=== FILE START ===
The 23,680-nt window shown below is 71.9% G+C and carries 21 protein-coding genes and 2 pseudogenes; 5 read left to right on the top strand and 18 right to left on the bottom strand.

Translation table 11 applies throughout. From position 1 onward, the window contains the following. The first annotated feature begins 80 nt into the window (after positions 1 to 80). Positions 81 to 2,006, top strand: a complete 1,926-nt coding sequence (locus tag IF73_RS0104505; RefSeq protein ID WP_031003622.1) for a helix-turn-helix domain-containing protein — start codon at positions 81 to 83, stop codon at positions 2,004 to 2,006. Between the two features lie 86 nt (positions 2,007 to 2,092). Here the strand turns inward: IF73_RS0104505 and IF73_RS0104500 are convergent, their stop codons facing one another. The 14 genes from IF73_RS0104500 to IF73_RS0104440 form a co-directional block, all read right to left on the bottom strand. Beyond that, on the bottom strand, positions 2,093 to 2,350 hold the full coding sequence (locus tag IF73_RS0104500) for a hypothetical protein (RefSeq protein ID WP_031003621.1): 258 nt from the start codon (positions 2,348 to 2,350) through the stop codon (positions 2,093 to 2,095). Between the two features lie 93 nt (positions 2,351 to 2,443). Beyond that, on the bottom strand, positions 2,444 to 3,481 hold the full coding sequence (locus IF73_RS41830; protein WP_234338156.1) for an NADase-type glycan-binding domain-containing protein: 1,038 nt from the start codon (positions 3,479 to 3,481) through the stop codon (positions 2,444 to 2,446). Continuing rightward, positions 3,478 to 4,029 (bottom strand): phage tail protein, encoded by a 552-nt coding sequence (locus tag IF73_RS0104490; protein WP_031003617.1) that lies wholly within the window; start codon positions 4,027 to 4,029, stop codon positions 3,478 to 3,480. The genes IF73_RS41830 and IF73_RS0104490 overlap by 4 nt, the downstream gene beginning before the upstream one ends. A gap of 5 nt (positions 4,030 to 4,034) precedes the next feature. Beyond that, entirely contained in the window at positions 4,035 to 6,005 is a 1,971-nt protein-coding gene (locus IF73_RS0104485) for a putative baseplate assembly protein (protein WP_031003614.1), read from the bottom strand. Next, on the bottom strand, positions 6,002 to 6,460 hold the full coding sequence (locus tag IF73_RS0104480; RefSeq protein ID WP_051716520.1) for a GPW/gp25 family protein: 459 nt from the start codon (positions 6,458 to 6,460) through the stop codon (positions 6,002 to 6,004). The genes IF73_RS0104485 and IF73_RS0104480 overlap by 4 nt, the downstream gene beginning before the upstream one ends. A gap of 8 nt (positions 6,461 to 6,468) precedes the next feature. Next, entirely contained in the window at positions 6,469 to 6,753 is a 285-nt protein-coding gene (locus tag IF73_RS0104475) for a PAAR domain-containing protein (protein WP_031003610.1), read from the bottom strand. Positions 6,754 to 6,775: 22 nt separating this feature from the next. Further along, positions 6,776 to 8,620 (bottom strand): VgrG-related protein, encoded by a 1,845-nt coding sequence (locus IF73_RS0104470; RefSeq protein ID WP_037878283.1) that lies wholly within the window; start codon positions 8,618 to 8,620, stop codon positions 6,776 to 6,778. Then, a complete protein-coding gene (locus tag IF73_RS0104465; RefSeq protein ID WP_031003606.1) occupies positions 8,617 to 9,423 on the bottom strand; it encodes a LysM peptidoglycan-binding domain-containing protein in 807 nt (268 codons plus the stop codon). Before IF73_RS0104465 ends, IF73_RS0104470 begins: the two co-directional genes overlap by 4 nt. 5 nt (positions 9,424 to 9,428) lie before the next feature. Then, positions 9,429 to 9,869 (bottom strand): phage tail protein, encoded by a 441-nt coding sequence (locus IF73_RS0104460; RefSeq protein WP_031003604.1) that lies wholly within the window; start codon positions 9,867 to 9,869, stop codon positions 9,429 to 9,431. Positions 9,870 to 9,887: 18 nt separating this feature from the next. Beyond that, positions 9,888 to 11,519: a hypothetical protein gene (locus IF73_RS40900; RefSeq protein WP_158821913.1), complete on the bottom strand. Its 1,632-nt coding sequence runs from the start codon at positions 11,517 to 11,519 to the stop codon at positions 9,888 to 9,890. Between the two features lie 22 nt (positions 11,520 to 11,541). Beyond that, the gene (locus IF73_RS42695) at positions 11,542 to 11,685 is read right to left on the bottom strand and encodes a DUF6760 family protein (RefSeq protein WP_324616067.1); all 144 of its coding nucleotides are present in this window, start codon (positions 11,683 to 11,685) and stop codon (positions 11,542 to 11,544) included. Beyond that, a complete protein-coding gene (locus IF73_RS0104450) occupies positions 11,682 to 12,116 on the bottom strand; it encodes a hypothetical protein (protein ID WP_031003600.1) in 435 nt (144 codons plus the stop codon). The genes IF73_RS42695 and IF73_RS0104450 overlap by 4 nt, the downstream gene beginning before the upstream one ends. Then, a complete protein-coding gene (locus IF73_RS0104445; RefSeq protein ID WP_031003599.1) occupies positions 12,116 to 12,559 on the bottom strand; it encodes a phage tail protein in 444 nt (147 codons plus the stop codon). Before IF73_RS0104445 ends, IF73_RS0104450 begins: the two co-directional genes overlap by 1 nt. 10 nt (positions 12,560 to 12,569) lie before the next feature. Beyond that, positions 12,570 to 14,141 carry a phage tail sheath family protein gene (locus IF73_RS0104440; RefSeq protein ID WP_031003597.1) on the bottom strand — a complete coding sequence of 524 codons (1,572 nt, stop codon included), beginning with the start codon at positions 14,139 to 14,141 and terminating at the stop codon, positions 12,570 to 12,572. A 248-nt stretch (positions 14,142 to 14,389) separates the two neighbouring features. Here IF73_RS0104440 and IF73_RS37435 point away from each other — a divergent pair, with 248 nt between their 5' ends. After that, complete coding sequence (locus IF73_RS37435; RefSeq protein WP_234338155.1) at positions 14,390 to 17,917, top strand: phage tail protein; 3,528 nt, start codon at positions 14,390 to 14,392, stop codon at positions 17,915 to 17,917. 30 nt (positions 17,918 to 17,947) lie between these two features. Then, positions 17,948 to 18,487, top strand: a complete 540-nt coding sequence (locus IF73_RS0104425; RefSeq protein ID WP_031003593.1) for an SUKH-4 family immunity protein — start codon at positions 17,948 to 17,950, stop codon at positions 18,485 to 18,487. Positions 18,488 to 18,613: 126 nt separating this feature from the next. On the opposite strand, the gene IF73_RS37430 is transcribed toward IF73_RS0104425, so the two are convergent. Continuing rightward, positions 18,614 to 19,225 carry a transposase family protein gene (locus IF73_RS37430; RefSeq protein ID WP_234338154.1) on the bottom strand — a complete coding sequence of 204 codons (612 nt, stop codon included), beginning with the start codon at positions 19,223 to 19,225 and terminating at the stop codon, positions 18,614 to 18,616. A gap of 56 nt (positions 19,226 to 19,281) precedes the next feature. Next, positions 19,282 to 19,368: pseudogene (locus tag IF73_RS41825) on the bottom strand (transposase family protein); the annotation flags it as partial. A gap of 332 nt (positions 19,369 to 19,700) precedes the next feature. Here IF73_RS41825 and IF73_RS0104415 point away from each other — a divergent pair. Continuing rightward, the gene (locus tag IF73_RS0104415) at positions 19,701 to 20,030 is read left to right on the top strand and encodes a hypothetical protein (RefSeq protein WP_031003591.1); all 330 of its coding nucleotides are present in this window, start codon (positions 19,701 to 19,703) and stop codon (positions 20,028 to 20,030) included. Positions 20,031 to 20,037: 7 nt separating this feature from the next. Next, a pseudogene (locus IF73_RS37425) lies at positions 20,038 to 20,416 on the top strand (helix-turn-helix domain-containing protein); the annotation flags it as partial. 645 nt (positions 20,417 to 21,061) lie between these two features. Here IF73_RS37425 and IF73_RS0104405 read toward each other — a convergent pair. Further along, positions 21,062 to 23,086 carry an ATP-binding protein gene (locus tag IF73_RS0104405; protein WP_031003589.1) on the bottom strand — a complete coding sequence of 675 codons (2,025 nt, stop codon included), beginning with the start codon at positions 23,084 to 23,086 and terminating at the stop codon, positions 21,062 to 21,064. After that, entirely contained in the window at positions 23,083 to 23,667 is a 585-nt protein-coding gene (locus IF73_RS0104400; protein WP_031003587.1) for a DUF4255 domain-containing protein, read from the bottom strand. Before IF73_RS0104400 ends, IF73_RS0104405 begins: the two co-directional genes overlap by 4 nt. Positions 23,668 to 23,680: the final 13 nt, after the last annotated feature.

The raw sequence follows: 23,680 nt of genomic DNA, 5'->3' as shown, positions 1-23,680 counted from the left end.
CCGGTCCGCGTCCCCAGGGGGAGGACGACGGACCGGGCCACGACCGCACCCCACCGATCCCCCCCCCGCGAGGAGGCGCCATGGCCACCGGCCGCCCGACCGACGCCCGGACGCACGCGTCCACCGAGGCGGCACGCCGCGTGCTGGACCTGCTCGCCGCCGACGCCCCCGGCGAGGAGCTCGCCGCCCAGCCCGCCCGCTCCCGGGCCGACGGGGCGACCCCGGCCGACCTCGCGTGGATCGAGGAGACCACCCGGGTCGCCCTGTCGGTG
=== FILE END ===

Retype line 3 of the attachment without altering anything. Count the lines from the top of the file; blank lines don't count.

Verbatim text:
The raw sequence follows: 23,680 nt of genomic DNA, 5'->3' as shown, positions 1-23,680 counted from the left end.